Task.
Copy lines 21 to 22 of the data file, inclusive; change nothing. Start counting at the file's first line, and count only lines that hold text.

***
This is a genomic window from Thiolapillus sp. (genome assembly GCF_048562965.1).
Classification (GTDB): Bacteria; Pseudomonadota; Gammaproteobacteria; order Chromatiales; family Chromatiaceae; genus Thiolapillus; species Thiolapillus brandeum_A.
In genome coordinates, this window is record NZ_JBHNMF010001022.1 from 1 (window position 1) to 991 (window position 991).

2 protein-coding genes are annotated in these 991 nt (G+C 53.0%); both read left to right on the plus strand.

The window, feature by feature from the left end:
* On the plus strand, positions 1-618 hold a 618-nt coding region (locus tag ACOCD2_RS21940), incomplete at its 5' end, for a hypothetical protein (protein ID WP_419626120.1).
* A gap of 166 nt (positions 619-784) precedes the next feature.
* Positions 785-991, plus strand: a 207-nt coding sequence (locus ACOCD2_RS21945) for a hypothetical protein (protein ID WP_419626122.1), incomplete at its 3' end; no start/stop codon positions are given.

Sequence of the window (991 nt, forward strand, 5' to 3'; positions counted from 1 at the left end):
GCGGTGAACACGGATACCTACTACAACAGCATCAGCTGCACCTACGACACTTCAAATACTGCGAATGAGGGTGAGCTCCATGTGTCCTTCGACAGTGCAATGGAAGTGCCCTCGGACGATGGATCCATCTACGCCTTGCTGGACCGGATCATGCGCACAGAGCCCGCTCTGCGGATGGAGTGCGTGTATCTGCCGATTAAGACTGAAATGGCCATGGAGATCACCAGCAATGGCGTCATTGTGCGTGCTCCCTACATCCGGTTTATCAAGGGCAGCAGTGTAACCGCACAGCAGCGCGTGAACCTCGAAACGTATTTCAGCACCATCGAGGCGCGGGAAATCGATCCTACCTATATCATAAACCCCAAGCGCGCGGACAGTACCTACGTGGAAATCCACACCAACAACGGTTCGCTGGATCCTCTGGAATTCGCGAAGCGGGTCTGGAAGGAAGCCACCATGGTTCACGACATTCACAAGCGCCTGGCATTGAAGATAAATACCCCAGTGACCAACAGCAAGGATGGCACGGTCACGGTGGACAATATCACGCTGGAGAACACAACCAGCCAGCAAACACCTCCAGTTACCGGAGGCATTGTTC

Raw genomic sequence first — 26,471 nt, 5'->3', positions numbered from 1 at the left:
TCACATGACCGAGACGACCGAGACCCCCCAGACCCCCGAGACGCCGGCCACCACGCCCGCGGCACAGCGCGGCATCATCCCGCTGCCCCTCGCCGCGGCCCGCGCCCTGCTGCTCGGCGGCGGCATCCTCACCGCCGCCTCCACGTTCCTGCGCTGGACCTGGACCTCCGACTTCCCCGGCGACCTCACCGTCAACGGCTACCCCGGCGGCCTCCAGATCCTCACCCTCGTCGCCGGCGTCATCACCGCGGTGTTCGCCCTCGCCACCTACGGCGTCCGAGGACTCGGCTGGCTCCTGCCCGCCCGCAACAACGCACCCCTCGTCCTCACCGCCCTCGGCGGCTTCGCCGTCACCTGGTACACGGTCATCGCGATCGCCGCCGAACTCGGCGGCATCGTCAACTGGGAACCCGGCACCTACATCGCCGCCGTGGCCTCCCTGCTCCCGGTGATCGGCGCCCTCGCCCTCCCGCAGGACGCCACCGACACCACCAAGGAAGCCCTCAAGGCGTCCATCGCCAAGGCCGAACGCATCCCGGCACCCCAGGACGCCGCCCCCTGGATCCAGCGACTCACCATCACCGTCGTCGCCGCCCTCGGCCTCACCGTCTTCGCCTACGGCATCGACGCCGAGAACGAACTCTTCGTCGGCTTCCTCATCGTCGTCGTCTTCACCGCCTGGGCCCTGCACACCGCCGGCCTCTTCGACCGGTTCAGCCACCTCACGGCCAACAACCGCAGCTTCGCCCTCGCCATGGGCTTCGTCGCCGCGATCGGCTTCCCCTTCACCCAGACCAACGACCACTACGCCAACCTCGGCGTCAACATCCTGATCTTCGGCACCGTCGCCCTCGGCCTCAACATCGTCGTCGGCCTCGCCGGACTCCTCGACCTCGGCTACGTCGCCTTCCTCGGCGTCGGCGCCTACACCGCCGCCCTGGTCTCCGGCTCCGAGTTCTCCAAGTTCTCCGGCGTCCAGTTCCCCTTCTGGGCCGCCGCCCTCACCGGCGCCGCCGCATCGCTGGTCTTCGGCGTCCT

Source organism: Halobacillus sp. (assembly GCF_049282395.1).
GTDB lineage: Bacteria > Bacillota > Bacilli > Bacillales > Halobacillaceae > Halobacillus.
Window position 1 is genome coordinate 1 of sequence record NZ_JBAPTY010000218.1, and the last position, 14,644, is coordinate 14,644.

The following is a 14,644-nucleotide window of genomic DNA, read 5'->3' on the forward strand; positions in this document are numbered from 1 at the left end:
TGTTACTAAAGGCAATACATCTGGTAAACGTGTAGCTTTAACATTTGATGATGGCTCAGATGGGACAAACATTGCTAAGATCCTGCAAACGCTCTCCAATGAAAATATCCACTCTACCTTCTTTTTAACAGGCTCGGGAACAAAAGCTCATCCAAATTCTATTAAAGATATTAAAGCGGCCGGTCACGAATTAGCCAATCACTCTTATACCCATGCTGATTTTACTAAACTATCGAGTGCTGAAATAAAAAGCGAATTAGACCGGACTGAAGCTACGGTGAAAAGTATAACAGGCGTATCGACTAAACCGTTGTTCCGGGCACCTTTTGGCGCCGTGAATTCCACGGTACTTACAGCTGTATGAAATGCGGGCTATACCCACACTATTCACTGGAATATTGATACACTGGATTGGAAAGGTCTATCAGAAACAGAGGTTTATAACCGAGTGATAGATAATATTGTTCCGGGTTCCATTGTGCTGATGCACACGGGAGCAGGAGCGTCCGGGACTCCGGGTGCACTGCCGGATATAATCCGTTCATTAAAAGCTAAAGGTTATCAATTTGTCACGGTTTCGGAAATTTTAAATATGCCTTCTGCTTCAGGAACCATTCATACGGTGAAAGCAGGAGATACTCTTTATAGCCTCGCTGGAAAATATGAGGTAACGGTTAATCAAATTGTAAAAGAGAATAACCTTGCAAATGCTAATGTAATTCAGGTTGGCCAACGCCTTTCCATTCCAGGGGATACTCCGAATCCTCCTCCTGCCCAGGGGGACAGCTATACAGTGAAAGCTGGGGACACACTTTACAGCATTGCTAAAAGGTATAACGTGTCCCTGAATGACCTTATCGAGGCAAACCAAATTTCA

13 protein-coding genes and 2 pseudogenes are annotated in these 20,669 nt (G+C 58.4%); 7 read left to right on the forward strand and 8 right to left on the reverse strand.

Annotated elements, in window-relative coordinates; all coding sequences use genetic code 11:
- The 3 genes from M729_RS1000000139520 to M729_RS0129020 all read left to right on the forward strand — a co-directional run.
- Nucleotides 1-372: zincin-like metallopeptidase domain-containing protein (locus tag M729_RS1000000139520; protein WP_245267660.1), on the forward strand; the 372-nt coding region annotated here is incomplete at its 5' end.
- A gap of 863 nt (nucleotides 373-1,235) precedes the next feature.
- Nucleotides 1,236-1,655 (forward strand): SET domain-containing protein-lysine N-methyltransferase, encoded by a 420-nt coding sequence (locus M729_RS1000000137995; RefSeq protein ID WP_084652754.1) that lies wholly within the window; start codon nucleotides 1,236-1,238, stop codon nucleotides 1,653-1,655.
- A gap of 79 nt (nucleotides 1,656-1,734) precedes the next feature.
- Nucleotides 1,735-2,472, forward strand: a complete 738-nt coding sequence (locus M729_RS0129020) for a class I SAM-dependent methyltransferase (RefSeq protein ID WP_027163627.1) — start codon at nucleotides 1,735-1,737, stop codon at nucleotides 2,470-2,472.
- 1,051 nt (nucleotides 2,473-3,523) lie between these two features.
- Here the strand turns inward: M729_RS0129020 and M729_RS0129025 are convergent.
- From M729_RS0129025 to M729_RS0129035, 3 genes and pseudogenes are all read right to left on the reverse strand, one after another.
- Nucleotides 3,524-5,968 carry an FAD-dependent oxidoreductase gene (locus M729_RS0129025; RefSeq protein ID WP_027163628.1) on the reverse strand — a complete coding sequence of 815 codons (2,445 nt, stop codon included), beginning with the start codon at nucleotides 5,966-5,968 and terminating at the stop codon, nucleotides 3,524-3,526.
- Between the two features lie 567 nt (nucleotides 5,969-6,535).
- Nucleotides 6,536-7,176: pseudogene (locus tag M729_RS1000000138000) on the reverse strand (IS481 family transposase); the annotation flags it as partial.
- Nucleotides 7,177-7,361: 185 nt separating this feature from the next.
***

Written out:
- Nucleotides 1-372: zincin-like metallopeptidase domain-containing protein (locus tag M729_RS1000000139520; protein WP_245267660.1), on the forward strand; the 372-nt coding region annotated here is incomplete at its 5' end.
- A gap of 863 nt (nucleotides 373-1,235) precedes the next feature.